Saturday, March 24, 2012

Someone (sort of) asked a question of me as to what the third use of the law was. Here is my reply. This question was asked as a consequence of encountering Law Life and the Living God: The Third Use of the Law in Modern American Lutheranism by Scott R. Murray. My reply refers to that book.

The "third" use of the law comes from the notion of three uses of laws in the Lutheran Confessions. These are three functions that law performs. First is the coarse direction of behavior by the Government, such as rules that forbid murder. This has been called a "curb" for it performs a function similar to a curb on a street, it keeps cars on the road in a coarse sense. The second use is to show us our need for Jesus as our Savior by showing us how sinful we are. This is called a "mirror" use, as we see our own reflection in the law, we see our own failures to keep God's rules. The third use is for the Christian only in that a forgiven sinner will want to respond in thankfulness for the give of life and salvation they have received and will want to please God and this function of the law is to guide us in how to please God. This is the "guide" function of the law.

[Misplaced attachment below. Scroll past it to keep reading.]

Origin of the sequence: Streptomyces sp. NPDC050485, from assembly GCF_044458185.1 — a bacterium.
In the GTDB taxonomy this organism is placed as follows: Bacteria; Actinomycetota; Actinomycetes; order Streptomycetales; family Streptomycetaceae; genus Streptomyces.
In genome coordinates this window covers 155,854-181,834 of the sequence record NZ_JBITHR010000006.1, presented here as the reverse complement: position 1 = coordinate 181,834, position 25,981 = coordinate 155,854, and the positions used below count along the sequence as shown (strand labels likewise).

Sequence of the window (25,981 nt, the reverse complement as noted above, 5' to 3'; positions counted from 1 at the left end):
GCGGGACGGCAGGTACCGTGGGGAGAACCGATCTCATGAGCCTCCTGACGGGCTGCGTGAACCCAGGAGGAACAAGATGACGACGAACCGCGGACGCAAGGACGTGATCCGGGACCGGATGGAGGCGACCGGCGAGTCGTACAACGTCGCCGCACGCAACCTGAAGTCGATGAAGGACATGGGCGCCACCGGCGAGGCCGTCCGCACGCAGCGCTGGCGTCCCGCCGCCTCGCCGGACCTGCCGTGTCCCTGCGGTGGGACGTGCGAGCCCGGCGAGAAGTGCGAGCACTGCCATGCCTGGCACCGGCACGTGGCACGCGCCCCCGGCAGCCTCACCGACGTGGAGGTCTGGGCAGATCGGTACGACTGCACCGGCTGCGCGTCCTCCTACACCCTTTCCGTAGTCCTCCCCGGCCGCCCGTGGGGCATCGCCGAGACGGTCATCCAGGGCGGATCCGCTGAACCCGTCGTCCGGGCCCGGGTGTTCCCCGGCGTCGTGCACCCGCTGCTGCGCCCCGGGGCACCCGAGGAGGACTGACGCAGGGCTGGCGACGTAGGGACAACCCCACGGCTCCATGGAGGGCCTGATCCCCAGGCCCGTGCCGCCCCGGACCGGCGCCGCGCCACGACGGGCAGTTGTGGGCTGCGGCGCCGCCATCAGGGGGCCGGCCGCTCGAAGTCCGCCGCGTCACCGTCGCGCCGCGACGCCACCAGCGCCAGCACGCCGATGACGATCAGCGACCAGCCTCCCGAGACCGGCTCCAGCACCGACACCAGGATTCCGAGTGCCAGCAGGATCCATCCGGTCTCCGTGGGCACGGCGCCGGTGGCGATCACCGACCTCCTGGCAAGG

I understand the book tries to combat an idea that God's rules (law) no longer apply to us as Christians, since we are forgiven of all our sins by Christ's death on the cross. That idea has been called, among other names, "Gospel Reductionism". That means that all of Christianity gets reduced to the forgiveness of our sins and law doesn't matter any longer. Such an idea is worthy of being combatted because it is not in agreement with Scripture and is clearly an extreme. It is "gospel" without "law", if you will.

The opposite extreme has law emphasized over the gospel. The gospel is not ever offered as a solution to the law's attack. Instead the law is put forward with a notion that we are able to follow it well enough that our actions will be credited to us. In my experience, this is the extreme that I saw Pastor K-- descend to in his preaching and teaching. This was putting the law before us primarily as something we should do. The gospel was seldom offered as the cure to the problem of the law. We were taught that we could keep the law and do good works, thereby.

I believe that Pastor K-- thought I was proposing the other extreme, that the law is not applied to Christians, and thus that there is no third use of the law. I believe that is why he got me the book. I would agree with the position of the book however. But I do not agree with Pastor K--.

Peace of Christ,
Kevin Buchs